Objective—To evaluate results of SDS-agarose gel
electrophoresis (AGE) of urinary proteins for use in
defining glomerular and tubulointerstitial derangements,
investigate patterns of high-molecular-weight
(HMW) proteins for differentiating among glomerular
disorders, and assess low-molecular-weight (LMW) proteins
as markers of severity of tubulointerstitial disease
Animals—49 dogs with increased serum creatinine
concentrations or abnormal renal protein loss.
Procedure—Urinary proteins were examined by use
of SDS-AGE and differentiated on the basis of molecular
weight. The HMW proteins (≥ 69 kd) were considered
indicative of glomerular origin, whereas LMW
proteins (< 69 kd) were of tubular origin. Renal specimens
were examined by use of light microscopy.
Glomerular and tubulointerstitial lesions were differentiated
by use of the classification for the World
Health Organization and semiquantitative grading,
Results—Sensitivity of SDS-AGE was 100% for
detection of glomerular lesions and 92.6% for tubulointerstitial
lesions; specificity was 40% and 62.5%,
respectively. Although HMW urinary proteins were
not significantly associated with the type of glomerular
lesion, LMW urinary proteins were significantly
associated with the grade of tubulointerstitial damage.
Detection of 12- or 15-kd proteins or both was
highly indicative of a severe tubulointerstitial lesion.
Conclusions and Clinical Relevance—SDS-AGE of
urinary proteins in dogs represents a noninvasive test
with high sensitivity for identifying glomerular and
tubulointerstitial damage, but low specificity limits its
validity as a stand-alone test to differentiate between
glomerular and tubulointerstitial lesions. The test is
particularly useful for identifying dogs with advanced
tubulointerstitial disease but cannot be used to characterize
glomerular disorders. ( Am J Vet Res 2004;65:964–971)
Objective—To determine results of cytologic examination of fine-needle aspirates and impression smears of gastrointestinal tract tumors in dogs and cats.
Design—Retrospective case series.
Animals—38 dogs and 44 cats with histologically confirmed gastrointestinal tract tumors.
Procedures—Results of cytologic examination of fine-needle aspirates (n = 67) or impression smears (31) were compared with the histologic diagnosis, and extent of agreement was classified as complete, partial, none, or undetermined.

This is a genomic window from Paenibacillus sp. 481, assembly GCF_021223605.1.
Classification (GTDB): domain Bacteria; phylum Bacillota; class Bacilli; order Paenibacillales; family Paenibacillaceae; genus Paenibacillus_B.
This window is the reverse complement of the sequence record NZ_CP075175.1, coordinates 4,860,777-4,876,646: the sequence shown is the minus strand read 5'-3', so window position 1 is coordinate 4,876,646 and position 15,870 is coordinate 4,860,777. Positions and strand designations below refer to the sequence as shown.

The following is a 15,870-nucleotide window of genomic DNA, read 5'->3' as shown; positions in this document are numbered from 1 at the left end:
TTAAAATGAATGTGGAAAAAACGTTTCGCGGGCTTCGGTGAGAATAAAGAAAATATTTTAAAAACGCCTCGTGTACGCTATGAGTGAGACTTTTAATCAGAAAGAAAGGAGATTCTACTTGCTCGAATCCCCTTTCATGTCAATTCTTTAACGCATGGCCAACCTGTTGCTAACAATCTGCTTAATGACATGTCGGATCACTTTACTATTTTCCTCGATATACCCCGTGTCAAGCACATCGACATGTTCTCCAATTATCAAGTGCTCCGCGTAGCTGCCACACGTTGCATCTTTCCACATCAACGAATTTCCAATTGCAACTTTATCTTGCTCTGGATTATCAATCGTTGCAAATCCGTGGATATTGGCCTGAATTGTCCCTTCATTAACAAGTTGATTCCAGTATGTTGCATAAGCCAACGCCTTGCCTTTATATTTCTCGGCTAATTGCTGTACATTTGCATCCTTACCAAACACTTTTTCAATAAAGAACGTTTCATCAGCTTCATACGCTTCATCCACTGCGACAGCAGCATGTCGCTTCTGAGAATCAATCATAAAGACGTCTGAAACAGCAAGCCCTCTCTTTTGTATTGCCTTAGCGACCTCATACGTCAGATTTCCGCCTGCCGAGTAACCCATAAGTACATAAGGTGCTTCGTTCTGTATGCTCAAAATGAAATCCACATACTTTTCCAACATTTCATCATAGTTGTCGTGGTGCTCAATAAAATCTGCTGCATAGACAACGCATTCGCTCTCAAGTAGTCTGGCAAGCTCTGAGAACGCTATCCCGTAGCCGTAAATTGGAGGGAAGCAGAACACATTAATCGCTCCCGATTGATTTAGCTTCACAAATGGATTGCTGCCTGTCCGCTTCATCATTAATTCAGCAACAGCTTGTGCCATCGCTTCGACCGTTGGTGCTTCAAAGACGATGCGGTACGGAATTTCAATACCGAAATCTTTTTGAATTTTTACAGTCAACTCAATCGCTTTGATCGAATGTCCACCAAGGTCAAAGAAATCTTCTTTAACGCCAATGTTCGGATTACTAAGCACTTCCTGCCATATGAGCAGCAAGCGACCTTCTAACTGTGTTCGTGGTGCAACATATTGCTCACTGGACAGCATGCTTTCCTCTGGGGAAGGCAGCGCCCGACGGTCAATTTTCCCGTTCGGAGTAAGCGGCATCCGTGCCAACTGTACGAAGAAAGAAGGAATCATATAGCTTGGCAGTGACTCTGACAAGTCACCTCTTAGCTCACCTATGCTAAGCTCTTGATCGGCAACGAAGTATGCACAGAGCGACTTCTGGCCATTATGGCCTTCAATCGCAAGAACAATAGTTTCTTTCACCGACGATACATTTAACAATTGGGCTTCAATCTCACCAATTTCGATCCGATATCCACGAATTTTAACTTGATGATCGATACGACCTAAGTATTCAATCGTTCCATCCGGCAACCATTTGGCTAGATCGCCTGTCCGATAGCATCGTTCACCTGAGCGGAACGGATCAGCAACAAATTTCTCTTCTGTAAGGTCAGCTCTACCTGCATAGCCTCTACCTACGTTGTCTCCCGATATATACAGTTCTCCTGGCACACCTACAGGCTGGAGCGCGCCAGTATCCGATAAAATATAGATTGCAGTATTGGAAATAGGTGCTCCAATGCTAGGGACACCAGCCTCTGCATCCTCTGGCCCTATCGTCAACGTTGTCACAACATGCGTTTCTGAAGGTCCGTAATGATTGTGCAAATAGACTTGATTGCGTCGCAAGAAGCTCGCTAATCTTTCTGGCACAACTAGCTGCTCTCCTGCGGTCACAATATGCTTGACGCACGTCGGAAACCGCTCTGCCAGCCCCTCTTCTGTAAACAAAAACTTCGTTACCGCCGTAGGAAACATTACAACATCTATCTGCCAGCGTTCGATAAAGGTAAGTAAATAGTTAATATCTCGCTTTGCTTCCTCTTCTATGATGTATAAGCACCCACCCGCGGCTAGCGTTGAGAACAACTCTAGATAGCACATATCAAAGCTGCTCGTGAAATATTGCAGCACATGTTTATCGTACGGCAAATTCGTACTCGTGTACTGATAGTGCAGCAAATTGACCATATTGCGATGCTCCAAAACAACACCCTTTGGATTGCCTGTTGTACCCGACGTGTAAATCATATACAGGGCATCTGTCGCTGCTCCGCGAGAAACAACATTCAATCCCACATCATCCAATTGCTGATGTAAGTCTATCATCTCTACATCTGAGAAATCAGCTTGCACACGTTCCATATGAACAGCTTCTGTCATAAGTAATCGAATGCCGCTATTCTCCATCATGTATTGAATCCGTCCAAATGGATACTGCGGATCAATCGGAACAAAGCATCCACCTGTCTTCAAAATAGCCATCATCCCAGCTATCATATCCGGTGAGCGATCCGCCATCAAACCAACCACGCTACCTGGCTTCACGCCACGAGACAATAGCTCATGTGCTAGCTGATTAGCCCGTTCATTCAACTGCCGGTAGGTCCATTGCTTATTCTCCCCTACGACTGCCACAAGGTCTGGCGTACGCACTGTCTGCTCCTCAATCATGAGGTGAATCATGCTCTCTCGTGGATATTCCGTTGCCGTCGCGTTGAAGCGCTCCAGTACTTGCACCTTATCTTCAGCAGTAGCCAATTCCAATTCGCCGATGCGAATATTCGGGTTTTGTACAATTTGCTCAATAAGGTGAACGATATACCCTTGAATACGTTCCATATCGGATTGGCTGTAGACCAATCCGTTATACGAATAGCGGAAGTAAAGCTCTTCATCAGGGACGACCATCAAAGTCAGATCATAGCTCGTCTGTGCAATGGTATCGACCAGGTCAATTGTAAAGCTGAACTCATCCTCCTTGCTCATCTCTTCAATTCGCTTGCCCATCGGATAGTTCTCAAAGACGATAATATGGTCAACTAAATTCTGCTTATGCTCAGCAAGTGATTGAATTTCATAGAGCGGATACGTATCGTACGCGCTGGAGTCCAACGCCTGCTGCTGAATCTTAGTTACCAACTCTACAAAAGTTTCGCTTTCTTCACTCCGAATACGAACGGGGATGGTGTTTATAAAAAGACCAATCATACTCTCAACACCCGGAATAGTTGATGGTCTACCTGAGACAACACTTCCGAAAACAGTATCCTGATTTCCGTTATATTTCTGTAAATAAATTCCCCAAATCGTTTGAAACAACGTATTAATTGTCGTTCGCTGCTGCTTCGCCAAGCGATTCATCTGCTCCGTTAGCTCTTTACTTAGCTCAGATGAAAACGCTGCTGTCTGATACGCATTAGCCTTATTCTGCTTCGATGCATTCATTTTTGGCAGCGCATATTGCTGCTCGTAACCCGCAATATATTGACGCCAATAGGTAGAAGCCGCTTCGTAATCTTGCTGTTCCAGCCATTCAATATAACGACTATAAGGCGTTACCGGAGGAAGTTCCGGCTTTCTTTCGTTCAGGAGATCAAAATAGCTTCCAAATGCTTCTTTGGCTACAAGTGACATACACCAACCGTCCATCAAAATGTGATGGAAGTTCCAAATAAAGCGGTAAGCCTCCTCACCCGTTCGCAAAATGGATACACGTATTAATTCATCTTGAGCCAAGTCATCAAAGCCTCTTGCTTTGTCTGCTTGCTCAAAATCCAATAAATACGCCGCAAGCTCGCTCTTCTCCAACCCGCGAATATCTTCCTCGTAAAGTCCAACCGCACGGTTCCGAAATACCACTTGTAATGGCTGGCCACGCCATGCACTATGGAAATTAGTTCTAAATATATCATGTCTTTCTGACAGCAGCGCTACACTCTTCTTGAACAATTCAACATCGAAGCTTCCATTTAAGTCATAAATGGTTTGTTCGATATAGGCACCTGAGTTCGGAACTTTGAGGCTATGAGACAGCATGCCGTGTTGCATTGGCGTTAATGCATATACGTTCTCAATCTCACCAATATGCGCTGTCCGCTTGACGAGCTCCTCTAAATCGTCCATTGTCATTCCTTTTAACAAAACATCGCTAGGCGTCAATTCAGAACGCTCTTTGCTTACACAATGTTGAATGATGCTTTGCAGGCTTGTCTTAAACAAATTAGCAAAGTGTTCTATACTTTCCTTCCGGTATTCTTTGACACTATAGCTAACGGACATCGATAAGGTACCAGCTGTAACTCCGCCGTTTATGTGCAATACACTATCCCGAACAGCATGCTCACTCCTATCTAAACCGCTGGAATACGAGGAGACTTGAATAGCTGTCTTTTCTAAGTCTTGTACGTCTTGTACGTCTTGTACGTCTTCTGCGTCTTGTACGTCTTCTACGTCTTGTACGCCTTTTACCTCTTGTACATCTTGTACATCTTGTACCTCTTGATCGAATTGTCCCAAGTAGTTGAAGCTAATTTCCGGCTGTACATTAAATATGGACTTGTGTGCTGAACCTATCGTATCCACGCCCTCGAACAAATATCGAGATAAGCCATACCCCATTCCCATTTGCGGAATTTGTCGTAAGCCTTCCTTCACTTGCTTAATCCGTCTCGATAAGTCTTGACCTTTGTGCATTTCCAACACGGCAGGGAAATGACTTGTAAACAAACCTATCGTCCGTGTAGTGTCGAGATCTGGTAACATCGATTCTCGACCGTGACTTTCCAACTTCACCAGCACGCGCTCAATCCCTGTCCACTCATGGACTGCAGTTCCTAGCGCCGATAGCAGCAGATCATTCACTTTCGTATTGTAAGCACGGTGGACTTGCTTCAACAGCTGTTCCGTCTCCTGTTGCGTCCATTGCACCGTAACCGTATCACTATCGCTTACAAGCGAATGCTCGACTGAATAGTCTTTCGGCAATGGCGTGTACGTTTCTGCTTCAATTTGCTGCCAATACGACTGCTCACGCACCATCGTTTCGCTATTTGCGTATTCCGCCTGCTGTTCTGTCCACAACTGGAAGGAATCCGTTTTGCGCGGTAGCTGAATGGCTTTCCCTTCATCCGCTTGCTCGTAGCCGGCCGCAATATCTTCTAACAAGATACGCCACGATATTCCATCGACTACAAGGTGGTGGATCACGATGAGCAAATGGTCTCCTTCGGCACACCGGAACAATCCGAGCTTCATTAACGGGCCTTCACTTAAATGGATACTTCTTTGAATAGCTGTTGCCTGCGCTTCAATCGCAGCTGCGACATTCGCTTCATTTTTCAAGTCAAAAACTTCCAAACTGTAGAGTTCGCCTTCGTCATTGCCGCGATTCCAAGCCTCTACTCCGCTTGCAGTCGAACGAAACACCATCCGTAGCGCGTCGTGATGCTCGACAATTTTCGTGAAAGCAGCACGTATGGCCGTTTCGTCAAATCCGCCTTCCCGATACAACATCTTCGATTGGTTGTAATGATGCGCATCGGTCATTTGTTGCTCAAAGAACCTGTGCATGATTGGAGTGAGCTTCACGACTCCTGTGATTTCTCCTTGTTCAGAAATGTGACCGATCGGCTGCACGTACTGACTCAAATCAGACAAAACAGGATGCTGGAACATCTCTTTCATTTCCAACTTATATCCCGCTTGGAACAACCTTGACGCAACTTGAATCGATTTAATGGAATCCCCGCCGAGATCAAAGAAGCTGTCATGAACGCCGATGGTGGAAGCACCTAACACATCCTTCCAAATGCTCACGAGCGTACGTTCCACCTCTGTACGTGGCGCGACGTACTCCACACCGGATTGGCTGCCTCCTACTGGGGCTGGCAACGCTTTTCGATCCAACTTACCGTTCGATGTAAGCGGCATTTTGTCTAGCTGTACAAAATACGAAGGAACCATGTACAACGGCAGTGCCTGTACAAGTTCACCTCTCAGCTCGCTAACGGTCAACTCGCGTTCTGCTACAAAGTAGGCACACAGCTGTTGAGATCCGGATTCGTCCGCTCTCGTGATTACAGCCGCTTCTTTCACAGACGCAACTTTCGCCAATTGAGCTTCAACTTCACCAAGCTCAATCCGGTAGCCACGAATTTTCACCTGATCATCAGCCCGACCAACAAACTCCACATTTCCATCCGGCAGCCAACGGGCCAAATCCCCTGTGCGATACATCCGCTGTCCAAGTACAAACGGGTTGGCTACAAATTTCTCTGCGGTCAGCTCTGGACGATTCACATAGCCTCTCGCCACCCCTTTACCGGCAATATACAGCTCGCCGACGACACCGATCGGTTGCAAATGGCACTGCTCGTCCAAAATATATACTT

Results—For 48 of the 67 (72%) fine-needle aspirates, there was complete or partial agreement between the cytologic and histologic diagnoses. For 12 (18%) aspirates, the extent of agreement could not be determined because the cytologic specimen was considered unsatisfactory. For 29 of the 31 (94%) impression smears, there was complete agreement between the cytologic and histologic diagnoses, and for 2 (6%), there was partial agreement. None of the impression smears were considered unsatisfactory. Proportion of samples with complete agreement and proportion of samples with complete or partial agreement were significantly higher for impression smears than for fine-needle aspirates.
Conclusions and Clinical Relevance—Results suggest that there was moderate agreement between results of cytologic examination of fine-needle aspirates from dogs and cats with gastrointestinal tract neoplasia and the definitive histologic diagnosis. The agreement between results of cytologic examination of impression smears and the histologic diagnosis appeared to be higher.
Objective—To histologically identify glomerular
lesions in dogs infected with Leishmania organisms.
Animals—41 dogs (17 sexually intact males and 14
sexually intact and 10 ovariohysterectomized females)
that had positive results when tested for leishmaniosis
as determined by use of serologic evaluation (indirect
fluorescent antibody test, titers of 1:80 to 1:640)
and direct microscopic identification of the protozoal
Procedure—Urine samples were collected by use of
cystocentesis and examined by qualitative SDSagarose
gel electrophoresis (AGE). All dogs had nonselective
(glomerular) or mixed (glomerular and tubular)
proteinemia. Specimens were obtained from each
dog during ultrasound-assisted renal biopsy and used
for histologic examination. Each specimen was
stained with H&E, periodic acid–Schiff, Goldner's
trichrome, methenamine silver, and Congo Red
stains. Specimens were adequate for evaluation
when they contained at least 5 glomeruli/section,
except for specimens stained with Congo Red in
which 1 glomerulus/section was adequate.
Results—Examination of renal biopsy specimens
revealed various glomerular lesions in all dogs and
interstitial or tubular (or both) lesions in 23 of 41
Conclusions and Clinical Relevance—Glomerular
lesions that develop in dogs during infection with
Leishmania organisms can be classified histologically
as mesangial glomerulonephritis, membranous
glomerulonephritis, membranoproliferative glomerulonephritis,
and focal segmental glomerulonephritis.
Tubulointerstitial histopathologic conditions were not
observed as the primary lesion, despite being evident
in 23 of 41 (55%) dogs. Use of SDS-AGE for qualitative